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Placenta, Umbilical Cord and Amniotic Fluid: The Not-less-important Accessories


Clinical Obstetrics and Gynecology: March 2012 - Volume 55 - Issue 1 - p 307–323
doi: 10.1097/GRF.0b013e318248818e
Imaging in Obstetrics: State of the Art

The placenta and umbilical cord are crucial to the survival and well-being of the fetus. In fact, disorders of either of these may lead to fetal death or severe morbidity. Yet, they are often not accorded appropriate attention in the prenatal sonographic examination. Similarly, the amniotic fluid often reflects the state of fetal health. Frequently, disorders of the placenta, umbilical cord, and amniotic fluid are picked up during routine ultrasound examination. Without ultrasound, these problems would not be detected and might jeopardize the pregnancy. Detection allows interventions that may improve perinatal and maternal outcomes. However, not infrequently, controversial findings, of uncertain significance, demonstrated on routine sonography lead to anxiety and worry. The goal of this chapter is to address the normal appearances of the placenta, cord, and fluid and to describe several of the more common conditions affecting these structures that the clinician may have to deal within pregnancy.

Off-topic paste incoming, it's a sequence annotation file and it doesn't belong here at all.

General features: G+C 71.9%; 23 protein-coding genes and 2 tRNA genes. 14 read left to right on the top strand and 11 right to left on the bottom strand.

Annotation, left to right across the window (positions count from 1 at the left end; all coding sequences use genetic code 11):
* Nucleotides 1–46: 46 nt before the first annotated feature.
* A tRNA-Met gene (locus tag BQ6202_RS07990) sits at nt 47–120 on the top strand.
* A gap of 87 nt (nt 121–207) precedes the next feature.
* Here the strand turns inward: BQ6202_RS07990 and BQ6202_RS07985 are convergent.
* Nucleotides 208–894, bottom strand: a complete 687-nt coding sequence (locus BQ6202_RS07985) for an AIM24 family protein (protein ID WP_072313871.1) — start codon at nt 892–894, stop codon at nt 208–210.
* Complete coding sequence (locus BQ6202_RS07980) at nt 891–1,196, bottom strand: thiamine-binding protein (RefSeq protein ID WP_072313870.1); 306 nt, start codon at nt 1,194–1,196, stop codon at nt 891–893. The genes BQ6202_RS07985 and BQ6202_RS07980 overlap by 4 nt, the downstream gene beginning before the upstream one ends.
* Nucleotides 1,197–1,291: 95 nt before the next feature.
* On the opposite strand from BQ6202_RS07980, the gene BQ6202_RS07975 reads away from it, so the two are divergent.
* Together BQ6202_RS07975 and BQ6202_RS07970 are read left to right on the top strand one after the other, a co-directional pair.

*Department of Obstetrics & Gynecology, Perinatal Institute, Jersey Shore University Medical Center, Neptune

Department of Obstetrics, Gynecology & Reproductive Sciences, Division of Maternal Fetal Medicine, UMDNJ-Robert Wood Johnson Medical School, New Brunswick, New Jersey

The author declares that he has nothing to disclose.

Correspondence: Yinka Oyelese, MD, MRCOG, Department of Obstetrics & Gynecology, Perinatal Institute, Jersey Shore University Medical Center, 1944 State Rout 33, Suite 203, Neptune, NJ 07753. E-mail:

© 2012 Lippincott Williams & Wilkins, Inc.